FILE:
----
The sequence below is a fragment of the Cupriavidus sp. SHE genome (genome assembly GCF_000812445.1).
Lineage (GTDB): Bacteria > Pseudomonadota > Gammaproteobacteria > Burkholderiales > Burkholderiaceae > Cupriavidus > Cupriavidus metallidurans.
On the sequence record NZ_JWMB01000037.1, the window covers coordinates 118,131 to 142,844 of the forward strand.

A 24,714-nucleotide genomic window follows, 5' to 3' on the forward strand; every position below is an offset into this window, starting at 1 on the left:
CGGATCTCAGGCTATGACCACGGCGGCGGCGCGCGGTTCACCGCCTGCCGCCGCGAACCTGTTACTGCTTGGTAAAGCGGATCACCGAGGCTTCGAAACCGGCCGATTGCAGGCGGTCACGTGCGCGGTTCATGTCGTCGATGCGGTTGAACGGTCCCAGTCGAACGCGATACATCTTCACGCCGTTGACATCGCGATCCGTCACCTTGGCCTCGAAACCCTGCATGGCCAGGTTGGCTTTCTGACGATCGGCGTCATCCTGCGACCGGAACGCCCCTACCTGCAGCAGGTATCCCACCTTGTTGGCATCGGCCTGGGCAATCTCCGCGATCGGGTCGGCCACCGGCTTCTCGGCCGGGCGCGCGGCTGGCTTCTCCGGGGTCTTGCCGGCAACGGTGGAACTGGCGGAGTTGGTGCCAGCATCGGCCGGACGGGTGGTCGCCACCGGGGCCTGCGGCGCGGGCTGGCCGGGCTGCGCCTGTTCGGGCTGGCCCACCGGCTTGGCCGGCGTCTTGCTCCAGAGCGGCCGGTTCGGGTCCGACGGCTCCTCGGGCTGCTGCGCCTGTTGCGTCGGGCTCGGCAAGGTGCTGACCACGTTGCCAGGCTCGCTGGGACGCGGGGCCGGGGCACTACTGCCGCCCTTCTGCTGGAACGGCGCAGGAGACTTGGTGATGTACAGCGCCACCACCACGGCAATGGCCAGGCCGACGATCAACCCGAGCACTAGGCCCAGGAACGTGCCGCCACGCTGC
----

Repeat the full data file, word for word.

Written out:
The sequence below is a fragment of the Cupriavidus sp. SHE genome (genome assembly GCF_000812445.1).
Lineage (GTDB): Bacteria > Pseudomonadota > Gammaproteobacteria > Burkholderiales > Burkholderiaceae > Cupriavidus > Cupriavidus metallidurans.
On the sequence record NZ_JWMB01000037.1, the window covers coordinates 118,131 to 142,844 of the forward strand.

A 24,714-nucleotide genomic window follows, 5' to 3' on the forward strand; every position below is an offset into this window, starting at 1 on the left:
CGGATCTCAGGCTATGACCACGGCGGCGGCGCGCGGTTCACCGCCTGCCGCCGCGAACCTGTTACTGCTTGGTAAAGCGGATCACCGAGGCTTCGAAACCGGCCGATTGCAGGCGGTCACGTGCGCGGTTCATGTCGTCGATGCGGTTGAACGGTCCCAGTCGAACGCGATACATCTTCACGCCGTTGACATCGCGATCCGTCACCTTGGCCTCGAAACCCTGCATGGCCAGGTTGGCTTTCTGACGATCGGCGTCATCCTGCGACCGGAACGCCCCTACCTGCAGCAGGTATCCCACCTTGTTGGCATCGGCCTGGGCAATCTCCGCGATCGGGTCGGCCACCGGCTTCTCGGCCGGGCGCGCGGCTGGCTTCTCCGGGGTCTTGCCGGCAACGGTGGAACTGGCGGAGTTGGTGCCAGCATCGGCCGGACGGGTGGTCGCCACCGGGGCCTGCGGCGCGGGCTGGCCGGGCTGCGCCTGTTCGGGCTGGCCCACCGGCTTGGCCGGCGTCTTGCTCCAGAGCGGCCGGTTCGGGTCCGACGGCTCCTCGGGCTGCTGCGCCTGTTGCGTCGGGCTCGGCAAGGTGCTGACCACGTTGCCAGGCTCGCTGGGACGCGGGGCCGGGGCACTACTGCCGCCCTTCTGCTGGAACGGCGCAGGAGACTTGGTGATGTACAGCGCCACCACCACGGCAATGGCCAGGCCGACGATCAACCCGAGCACTAGGCCCAGGAACGTGCCGCCACGCTGC